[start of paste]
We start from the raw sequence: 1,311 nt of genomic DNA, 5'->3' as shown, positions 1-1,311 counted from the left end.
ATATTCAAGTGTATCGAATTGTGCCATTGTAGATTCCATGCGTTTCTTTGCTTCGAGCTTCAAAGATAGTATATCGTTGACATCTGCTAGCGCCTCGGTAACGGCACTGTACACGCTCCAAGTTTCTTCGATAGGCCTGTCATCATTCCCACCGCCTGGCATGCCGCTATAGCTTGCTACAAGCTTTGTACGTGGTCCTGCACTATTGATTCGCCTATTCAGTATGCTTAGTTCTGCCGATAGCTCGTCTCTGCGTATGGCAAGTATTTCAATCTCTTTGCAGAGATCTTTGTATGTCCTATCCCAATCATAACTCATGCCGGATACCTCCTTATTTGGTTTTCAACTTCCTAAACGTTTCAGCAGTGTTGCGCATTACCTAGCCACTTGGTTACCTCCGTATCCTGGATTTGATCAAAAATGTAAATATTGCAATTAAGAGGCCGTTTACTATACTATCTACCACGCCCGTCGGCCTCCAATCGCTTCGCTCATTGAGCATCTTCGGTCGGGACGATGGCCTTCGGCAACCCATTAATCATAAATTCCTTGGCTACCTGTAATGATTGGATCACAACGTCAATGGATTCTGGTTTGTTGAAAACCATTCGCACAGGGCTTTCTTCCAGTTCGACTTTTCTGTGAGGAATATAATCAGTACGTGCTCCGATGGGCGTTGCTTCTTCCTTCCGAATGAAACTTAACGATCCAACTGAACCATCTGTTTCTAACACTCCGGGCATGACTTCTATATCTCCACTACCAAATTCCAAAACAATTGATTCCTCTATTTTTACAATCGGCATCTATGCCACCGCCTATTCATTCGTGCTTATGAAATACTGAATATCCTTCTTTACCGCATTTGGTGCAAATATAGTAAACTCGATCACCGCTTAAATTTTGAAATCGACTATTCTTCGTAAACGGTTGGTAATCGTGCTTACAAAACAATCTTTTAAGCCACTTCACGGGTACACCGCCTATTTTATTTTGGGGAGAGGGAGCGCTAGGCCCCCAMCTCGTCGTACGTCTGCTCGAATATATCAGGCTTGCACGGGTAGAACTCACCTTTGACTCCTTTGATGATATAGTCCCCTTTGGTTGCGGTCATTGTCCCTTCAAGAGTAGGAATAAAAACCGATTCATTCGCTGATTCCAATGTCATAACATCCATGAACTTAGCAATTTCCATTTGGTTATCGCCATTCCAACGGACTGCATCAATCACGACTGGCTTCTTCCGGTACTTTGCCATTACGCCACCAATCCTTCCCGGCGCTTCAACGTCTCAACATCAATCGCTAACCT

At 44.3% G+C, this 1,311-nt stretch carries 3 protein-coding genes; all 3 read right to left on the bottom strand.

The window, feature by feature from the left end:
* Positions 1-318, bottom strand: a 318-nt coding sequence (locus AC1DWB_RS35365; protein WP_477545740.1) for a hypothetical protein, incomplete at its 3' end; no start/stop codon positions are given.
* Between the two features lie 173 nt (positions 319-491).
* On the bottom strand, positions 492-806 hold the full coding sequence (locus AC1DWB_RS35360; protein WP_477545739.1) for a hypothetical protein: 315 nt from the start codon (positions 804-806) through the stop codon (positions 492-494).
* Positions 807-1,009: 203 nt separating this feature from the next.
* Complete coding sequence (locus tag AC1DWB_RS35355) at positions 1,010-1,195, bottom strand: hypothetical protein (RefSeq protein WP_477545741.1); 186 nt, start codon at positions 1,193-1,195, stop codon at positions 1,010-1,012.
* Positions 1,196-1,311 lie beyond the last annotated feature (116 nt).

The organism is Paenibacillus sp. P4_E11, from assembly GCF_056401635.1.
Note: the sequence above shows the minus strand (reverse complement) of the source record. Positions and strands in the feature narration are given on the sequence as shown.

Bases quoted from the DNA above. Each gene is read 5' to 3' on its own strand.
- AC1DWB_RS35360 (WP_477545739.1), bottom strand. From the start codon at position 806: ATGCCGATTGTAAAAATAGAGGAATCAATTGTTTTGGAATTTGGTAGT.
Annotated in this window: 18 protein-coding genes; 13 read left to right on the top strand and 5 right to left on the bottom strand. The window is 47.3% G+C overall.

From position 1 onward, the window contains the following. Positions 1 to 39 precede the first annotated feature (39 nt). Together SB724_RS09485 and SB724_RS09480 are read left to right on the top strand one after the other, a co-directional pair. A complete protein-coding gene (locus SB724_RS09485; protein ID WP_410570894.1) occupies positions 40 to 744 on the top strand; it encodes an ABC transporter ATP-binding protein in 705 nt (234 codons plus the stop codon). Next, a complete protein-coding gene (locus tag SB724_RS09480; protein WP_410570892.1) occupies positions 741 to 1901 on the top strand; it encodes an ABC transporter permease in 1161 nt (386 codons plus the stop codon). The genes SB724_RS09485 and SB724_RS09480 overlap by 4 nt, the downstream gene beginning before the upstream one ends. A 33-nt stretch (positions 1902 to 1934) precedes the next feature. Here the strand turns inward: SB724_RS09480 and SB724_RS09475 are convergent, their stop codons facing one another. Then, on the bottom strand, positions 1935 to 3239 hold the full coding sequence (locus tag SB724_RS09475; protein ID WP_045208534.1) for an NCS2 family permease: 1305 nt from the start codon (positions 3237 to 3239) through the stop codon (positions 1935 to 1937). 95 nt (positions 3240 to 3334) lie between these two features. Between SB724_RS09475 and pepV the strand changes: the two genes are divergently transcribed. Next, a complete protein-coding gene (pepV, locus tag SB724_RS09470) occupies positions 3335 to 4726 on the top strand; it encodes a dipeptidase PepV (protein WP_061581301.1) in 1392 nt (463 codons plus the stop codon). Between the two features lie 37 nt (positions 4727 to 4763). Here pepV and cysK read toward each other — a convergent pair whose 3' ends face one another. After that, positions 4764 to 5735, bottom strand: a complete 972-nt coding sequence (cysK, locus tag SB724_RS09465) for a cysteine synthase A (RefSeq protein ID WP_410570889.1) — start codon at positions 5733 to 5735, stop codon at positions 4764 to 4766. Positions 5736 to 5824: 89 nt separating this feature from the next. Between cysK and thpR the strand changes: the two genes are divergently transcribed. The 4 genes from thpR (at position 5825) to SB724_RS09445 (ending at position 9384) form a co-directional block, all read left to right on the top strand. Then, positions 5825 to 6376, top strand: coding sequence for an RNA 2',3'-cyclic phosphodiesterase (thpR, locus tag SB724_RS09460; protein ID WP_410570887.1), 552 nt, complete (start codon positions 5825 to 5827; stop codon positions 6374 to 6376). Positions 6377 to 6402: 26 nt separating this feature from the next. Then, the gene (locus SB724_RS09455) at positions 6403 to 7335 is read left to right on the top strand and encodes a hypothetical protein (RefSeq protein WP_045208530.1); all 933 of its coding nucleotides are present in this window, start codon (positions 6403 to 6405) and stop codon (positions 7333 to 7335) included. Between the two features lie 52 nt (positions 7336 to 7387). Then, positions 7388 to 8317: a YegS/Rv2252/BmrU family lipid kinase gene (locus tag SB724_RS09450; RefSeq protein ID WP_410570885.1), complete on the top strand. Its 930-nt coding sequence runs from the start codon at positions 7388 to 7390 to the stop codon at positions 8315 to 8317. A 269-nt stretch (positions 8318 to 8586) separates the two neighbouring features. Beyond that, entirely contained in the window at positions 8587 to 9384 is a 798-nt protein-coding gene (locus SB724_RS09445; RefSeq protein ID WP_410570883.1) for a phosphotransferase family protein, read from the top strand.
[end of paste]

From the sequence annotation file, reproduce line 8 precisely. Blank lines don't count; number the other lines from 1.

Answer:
* Positions 807-1,009: 203 nt separating this feature from the next.